ادغام گسترده و فرآیند مالکیت: درک نقش IPOs در استراتژی شرکت
|کد مقاله||سال انتشار||مقاله انگلیسی||ترجمه فارسی||تعداد کلمات|
|12374||2003||7 صفحه PDF||سفارش دهید||محاسبه نشده|
Publisher : Elsevier - Science Direct (الزویر - ساینس دایرکت)
Journal : European Management Journal, Volume 21, Issue 2, April 2003, Pages 192–198
Corporate strategy research has largely ignored initial public offerings. We discuss possible reasons why this is the case and then present evidence suggesting why this may be problematic. In contrast to prior M&A research, we take the perspective of the sell-side and investigate a private firm’s decision to sell itself outright versus engage in alliances or undertake an IPO beforehand. We develop the argument that sequential divestiture via IPOs can serve to mitigate ex ante transaction costs in the M&A market under two general conditions: (1) when search costs are non-trivial because potential acquirers’ understanding of the identity and availability of exchange partners is incomplete, and (2) when information asymmetries pose valuation challenges. Consistent with these arguments, the empirical results of our research suggest that sequential divestiture via IPOs is more likely in industries with spatially-dispersed firms and for firms with significant intangible resources. Investments in strategic alliances are shown to be alternative signaling mechanisms that lessen the effects of asymmetric information accompanying intangible assets. The evidence indicates a place for IPOs on the corporate strategy research agenda as well as a need to understand sell-side processes in M&A. We suggest that IPOs can be seen as part of a more extended M&A process.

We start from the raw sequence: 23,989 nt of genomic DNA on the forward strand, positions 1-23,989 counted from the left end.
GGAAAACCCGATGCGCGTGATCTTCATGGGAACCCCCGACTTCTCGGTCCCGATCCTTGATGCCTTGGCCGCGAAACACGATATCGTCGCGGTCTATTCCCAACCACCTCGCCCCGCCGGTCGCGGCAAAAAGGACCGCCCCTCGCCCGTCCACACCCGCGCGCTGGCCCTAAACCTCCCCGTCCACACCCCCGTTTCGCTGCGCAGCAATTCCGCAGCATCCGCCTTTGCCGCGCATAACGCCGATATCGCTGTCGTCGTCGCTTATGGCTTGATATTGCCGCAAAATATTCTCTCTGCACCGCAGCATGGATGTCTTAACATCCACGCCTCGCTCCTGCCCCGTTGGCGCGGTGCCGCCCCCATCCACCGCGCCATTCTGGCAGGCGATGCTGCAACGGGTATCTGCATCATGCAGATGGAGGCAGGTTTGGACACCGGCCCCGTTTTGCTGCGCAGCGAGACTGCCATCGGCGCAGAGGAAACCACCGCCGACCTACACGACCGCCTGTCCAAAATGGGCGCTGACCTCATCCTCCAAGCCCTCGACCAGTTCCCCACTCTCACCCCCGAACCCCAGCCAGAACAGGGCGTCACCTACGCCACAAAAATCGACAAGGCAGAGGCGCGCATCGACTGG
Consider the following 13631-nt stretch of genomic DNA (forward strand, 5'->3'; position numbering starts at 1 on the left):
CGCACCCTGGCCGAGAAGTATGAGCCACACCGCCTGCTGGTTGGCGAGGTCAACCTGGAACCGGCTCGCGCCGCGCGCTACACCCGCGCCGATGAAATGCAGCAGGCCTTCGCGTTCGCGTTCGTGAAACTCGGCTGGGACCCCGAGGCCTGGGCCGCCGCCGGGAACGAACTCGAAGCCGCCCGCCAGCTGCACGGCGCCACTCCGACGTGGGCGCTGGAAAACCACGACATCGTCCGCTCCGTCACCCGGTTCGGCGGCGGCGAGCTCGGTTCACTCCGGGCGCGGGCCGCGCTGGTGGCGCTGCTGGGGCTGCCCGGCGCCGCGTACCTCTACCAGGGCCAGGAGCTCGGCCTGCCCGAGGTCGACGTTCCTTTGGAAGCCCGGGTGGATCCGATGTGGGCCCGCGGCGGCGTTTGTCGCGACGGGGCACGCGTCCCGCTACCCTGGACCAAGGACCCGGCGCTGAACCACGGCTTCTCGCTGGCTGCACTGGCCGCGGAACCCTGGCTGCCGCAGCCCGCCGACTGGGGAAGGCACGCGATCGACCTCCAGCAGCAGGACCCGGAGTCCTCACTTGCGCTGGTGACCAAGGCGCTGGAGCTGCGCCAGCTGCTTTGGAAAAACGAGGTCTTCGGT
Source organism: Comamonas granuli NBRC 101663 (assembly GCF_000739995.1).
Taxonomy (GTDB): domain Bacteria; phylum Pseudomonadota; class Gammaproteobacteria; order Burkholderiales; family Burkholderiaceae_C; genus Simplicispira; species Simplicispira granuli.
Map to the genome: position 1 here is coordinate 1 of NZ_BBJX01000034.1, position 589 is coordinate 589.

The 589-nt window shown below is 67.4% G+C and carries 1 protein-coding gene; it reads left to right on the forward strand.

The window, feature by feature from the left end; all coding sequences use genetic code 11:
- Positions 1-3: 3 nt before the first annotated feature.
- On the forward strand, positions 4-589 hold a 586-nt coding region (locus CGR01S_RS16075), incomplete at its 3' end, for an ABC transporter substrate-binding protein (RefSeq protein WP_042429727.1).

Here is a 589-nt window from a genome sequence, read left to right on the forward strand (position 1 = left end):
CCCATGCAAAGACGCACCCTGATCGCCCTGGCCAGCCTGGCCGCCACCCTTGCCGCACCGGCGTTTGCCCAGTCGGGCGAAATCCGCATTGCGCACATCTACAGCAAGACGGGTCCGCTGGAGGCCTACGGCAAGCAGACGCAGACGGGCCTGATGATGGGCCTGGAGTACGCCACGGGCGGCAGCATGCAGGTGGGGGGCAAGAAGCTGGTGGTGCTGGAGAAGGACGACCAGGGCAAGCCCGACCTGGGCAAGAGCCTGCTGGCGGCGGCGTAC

Both initial public offering (IPO) markets and merger and acquisition (M&A) markets experienced unprecedented surges in the last decade. Figure 1 displays the annual volumes and values of IPOs and M&A activities in the US. During the 1990s, more than 5000 US companies went public, compared with fewer than 3000 firms from the EU and fewer than 1000 Japanese firms. The number is also higher than the 4866 US IPOs in the 1980s, a period which had been characterized as IPO mania. This trend is even more significant for M&A transactions. There were over fifty thousand M&A deals completed in the 1990s, roughly twice as many compared to the 1980s. And the transaction value during the 1990s was more than three times the value during the 1980s.